Scramlin v. Warner

Annotate this Case

69 Wn.2d 6 (1966)

416 P.2d 699

EDNA SCRAMLIN et al., Appellants, v. VERDA GARNET WARNER, Individually and as Administratrix, et al., Respondents.[*]

No. 37529.

The Supreme Court of Washington, Department One.

July 7, 1966.

Frederick Barker and Elvidge, Watt, Veblen & Tewell, for appellants.

Chester A. Lesh, for respondents.


Frank and Anna Erickson were husband and wife and resided on a 5-acre tract of land near Kirkland. Anna Erickson died intestate in 1937, leaving seven children, all of whom were of the age of majority, thus making the surviving spouse and his children tenants in common of *7 the property. Mr. Erickson wanted to live in the home, but, being over 80 years old, he needed someone to help care for him; however, his children were either unable or unwilling to do so. Mr. Erickson offered to deed the property to Walter Warner and his wife, Verda Warner, if they would care for him. Walter Warner was a grandson of Mr. Erickson, but had no interest in the property.

The Warners accepted the offer and moved in with Mr. Erickson, and the latter obtained the services of a real-estate agent and notary public who prepared a quitclaim deed conveying the property to Walter and Verda Warner. The deed described the entire property and was recorded.

Frank Erickson died in 1939, and Walter and Verda Warner paid his funeral expenses. There was no contribution from any of his children.

For 24 years, Walter and Verda Warner remained in possession of the property, paid the taxes and assessments and made valuable improvements, such as clearing land, constructing a road, enlarging and improving the house, and putting in a new furnace. In addition, they paid off the original mortgage, made a new one to cover the cost of improvements, and paid it off. They treated the property as their own and at no time did any of the children of Frank and Anna Erickson inform the Warners that they had or claimed any interest in the property.

In 1962, Walter Warner died and Verda Warner was named as administratrix. It was during the administration of the estate that the defect in the title was discovered. Respondents' attorney attempted to get releases from the heirs of Frank Erickson. Four of the heirs signed the release. The remaining heirs (who are the appellants) brought this action to quiet title according to their respective interests.

Under these facts, did the respondents acquire good title within the provisions of RCW 7.28.070 relating to title by adverse possession? The trial court held that they did. We agree.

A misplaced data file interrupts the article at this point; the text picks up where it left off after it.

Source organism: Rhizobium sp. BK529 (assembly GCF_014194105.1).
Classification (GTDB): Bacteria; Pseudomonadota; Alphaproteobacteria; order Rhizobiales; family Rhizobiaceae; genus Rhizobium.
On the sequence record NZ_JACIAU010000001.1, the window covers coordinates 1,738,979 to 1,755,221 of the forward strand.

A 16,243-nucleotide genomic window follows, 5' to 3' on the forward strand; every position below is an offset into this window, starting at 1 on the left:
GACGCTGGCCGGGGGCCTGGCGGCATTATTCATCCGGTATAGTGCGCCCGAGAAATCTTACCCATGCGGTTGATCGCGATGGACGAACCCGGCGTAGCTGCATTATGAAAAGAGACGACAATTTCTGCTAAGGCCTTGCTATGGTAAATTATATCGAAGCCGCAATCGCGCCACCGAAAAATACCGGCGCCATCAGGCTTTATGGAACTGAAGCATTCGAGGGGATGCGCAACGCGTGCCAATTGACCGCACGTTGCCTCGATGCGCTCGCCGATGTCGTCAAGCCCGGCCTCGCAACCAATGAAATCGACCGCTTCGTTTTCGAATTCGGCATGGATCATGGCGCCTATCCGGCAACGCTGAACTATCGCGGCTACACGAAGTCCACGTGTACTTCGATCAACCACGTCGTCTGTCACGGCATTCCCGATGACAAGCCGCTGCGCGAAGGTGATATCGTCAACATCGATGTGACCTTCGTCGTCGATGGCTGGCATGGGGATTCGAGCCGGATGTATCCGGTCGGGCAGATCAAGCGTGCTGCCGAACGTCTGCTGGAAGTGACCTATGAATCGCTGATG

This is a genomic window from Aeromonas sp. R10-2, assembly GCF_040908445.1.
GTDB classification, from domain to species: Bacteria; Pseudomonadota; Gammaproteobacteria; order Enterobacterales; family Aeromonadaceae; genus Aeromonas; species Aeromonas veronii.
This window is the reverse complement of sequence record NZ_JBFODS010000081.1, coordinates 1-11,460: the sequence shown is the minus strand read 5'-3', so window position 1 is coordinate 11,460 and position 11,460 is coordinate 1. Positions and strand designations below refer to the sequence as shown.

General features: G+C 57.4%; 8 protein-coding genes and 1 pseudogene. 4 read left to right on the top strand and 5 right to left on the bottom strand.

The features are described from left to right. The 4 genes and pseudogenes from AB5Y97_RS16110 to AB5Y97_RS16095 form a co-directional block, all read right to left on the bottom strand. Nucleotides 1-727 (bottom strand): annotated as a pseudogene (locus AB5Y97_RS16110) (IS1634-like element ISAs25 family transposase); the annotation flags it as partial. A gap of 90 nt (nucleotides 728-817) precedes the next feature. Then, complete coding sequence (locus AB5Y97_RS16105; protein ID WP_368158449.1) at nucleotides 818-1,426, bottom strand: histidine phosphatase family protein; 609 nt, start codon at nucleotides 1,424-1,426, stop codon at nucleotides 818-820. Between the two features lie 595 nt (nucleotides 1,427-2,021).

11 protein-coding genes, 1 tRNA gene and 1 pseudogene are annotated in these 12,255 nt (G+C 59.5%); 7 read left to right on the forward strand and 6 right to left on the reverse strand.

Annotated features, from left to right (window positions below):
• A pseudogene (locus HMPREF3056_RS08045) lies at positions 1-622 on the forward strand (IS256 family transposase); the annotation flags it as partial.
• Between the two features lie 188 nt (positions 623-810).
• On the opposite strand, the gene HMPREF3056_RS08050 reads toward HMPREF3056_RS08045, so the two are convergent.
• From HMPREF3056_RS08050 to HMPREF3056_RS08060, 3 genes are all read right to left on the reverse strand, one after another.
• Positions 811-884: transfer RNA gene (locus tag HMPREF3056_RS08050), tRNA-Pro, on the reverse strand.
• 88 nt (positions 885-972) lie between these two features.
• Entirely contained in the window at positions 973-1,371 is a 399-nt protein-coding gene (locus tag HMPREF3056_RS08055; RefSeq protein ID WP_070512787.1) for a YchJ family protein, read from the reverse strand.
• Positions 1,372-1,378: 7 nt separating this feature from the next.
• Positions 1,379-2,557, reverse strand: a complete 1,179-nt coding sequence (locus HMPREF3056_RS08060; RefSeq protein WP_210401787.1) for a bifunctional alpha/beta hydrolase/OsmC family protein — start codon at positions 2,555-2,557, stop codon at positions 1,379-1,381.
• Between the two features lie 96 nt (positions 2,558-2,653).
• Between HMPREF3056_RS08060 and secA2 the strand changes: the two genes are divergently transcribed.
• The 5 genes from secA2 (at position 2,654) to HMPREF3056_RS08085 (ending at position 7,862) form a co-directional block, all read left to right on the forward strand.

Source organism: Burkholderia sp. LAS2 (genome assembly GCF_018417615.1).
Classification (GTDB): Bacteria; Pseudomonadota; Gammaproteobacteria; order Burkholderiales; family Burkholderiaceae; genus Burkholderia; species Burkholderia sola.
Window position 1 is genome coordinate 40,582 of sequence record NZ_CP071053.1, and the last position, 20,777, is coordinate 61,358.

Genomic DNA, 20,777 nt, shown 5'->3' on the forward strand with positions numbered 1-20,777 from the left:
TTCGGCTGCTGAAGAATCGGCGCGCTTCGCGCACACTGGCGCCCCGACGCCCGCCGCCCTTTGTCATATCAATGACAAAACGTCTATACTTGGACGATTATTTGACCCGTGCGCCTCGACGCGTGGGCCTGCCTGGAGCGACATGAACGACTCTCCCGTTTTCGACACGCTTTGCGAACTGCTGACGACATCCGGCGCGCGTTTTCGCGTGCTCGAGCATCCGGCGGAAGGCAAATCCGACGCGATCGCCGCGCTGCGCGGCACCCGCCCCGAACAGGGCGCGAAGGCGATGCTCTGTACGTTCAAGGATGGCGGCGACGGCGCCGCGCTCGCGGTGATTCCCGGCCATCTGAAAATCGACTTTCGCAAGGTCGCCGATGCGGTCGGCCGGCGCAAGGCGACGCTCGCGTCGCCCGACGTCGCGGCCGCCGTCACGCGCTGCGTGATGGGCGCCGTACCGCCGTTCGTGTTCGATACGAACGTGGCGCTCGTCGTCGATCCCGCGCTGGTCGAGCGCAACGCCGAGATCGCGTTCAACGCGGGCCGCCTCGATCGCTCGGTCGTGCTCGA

The code provision involved is a part of the general chapter on ejectment and quieting title, the particular section being in pertinent part, as follows:

*8 Every person in actual, open and notorious possession of lands or tenements under claim and color of title, made in good faith, and who shall for seven successive years continue in possession, and shall also during said time pay all taxes legally assessed on such lands or tenements, shall be held and adjudged to be the legal owner of said lands or tenements, to the extent and according to the purport of his or her paper title. RCW 7.28.070.

Appellants question if one deriving title to the entire property from one cotenant can take under this statute.

[1] In Biggart v. Evans, 36 Wash. 212, 78 Pac. 925 (1904), a surviving husband who was a cotenant with his children, conveyed the land by warranty deed, and the grantee went into possession and paid the taxes for 7 years. The court held that the grantee acquired good title and the children of the deceased wife had no interest in the property.

In Church v. State, 65 Wash. 50, 56, 117 Pac. 711 (1911), the court said:

When one cotenant conveys the entire estate to a third party who has theretofore been an entire stranger to the title, and the grantee takes possession claiming exclusive title, such conveyance and possession operate as a disseizin of the other cotenants and convert the possession of the grantee into an adverse possession.

In Akley v. Bassett, 189 Cal. 625, 641, 209 Pac. 576 (1922), there was a similar situation and a statute similar to RCW 7.28.070. The plaintiff claimed that title by adverse possession could not be obtained by one tenant in common against another. The court said: